“Evidence shows that, for Omicron, the protection offered by the vaccine does wane over time, but is restored to very high levels by a booster dose. So it’s essential that everyone gets vaccinated and gets their booster as soon as they are eligible. Getting boosted could very well be the thing that means you have a mild infection and keeps you out of hospital.”
Conflict of interest statement: Michael Plank is partly funded by the Department of Prime Minister and Cabinet for research on mathematical modelling of COVID-19.
Dr Dianne Sika-Paotonu, Immunologist, Associate Dean (Pacific), Head of University of Otago Wellington Pacific Office, and Senior Lecturer, Pathology & Molecular Medicine, University of Otago Wellington, comments:
“It was announced today that the whole of Aotearoa New Zealand would be shifted into the Red Traffic Light system setting within 24-48 hours should an Omicron community outbreak arise. It was also indicated that lockdowns would not be utilised in this situation.
“As we are still dealing with Delta around the country and now have Omicron cases accumulating at our borders in Aotearoa New Zealand, any new Omicron cases must be stopped and managed carefully – and kept in MIQ. It is critical Omicron is kept from spreading throughout our communities for as long as possible and to avoid our hospitals from becoming overwhelmed as they have become in Australia for example.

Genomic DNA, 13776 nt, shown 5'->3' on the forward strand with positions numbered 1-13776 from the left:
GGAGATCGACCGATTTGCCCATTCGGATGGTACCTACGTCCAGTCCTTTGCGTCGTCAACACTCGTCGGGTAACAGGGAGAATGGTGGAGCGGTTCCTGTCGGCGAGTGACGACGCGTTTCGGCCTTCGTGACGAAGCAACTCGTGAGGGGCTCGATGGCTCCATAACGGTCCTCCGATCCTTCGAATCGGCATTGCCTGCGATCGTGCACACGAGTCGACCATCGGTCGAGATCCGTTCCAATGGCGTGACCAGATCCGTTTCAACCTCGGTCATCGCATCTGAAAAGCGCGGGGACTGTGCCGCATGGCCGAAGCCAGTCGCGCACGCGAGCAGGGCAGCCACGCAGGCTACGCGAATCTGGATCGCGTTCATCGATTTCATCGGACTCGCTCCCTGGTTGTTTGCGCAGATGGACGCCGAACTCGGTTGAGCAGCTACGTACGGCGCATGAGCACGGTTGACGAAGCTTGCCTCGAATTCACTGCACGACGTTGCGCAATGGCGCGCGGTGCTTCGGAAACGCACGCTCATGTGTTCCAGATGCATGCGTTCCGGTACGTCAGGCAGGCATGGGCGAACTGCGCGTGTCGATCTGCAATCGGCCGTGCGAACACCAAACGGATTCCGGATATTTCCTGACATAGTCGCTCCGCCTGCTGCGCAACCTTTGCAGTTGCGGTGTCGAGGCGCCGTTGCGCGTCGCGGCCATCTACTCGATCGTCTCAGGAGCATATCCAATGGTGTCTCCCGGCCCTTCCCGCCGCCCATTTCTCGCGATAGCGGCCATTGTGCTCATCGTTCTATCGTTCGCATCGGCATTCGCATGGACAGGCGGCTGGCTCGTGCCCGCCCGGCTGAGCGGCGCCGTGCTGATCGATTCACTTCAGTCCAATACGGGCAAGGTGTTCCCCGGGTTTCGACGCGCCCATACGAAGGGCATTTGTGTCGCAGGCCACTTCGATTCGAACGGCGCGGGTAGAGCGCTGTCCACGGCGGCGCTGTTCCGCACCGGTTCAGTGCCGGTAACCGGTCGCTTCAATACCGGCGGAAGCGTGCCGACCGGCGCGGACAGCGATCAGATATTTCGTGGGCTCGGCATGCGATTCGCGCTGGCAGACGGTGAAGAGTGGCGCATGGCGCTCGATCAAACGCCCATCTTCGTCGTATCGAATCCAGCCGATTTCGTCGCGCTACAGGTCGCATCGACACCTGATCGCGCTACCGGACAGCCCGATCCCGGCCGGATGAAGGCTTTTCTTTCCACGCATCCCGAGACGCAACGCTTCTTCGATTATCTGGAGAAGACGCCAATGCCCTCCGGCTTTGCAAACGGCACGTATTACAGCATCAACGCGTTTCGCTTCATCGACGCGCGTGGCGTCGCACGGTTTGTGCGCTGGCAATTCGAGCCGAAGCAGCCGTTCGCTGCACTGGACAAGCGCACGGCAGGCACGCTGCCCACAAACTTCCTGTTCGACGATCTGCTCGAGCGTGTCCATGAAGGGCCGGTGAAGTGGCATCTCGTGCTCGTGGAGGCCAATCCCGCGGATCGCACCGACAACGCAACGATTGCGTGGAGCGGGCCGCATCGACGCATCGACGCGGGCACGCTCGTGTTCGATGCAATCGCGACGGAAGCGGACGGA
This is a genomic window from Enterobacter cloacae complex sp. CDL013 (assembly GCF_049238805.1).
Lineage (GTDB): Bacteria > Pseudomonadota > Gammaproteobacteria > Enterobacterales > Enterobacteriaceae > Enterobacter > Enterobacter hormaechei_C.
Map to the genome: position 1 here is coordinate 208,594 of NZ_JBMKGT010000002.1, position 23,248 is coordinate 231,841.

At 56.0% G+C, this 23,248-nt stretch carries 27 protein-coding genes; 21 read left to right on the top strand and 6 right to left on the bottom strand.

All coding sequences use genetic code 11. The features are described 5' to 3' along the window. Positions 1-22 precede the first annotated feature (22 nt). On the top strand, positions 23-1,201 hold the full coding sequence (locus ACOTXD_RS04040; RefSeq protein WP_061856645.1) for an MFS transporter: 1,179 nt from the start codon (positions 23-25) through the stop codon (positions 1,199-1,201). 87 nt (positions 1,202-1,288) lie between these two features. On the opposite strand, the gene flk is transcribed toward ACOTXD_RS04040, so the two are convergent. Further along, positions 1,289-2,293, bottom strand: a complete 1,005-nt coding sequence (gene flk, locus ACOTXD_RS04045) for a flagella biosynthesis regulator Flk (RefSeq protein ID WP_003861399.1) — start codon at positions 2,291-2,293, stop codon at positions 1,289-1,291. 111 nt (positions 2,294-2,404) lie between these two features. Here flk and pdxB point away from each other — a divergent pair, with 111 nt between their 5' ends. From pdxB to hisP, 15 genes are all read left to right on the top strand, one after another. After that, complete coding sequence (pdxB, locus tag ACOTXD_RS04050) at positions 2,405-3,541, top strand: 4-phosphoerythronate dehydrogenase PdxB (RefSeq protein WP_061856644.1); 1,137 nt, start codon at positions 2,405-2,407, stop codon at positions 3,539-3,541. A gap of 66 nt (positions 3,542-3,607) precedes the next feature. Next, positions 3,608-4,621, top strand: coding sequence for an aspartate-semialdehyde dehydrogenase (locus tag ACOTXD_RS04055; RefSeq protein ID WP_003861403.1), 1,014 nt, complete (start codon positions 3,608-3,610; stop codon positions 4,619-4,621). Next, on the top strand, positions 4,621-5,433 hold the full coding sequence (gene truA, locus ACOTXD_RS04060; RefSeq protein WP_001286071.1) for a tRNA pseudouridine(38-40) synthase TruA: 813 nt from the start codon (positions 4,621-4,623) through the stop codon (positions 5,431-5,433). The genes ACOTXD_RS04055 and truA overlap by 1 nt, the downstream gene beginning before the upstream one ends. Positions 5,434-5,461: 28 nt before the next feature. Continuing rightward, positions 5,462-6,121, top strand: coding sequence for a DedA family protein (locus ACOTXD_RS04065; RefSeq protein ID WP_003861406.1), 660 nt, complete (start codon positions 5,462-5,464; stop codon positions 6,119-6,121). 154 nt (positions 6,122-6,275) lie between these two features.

“Our communities in Aotearoa New Zealand are still in the process of getting their boosters and our 5-11 year old children, tamariki and tamaiki have only had access to the paediatric COVID-19 vaccine for the past 3 days. As they will have had less time than others across Aotearoa New Zealand to get their vaccine and with Omicron in the country, we must support our children, tamariki and tamaiki to get their vaccines, and also make sure that we and others coming into contact with them are up to date with our COVID-19 vaccines and boosters.
“A booster dose of the Pfizer COVID-19 vaccine gives strong immune protection against Omicron and must continue to be rolled out as quickly as possible with the appropriate prioritisation and delivery that takes into account our most vulnerable.
“There remains work to do in Aotearoa New Zealand if we want to keep everyone safe and protected from COVID-19. Omicron’s higher transmissibility could still lead to increased case numbers in our communities in Aotearoa New Zealand, and poses risk for the most vulnerable. A maintained focus on vaccination, boosters, border controls and public health measures is still needed. COVID-19 testing efforts must also continue.
“Importantly, an equity focus for rolling out boosters and vaccines moving forward that reduces barriers and build trust for whānau and communities with appropriate prioritisation, will be critical to avoid leaving anyone behind.
“Please stay safe this summer and keep others around you safe as well – by getting vaccinated, boosted, tested, following the rules and reaching out to help others do the same.”
No conflict of interest declared.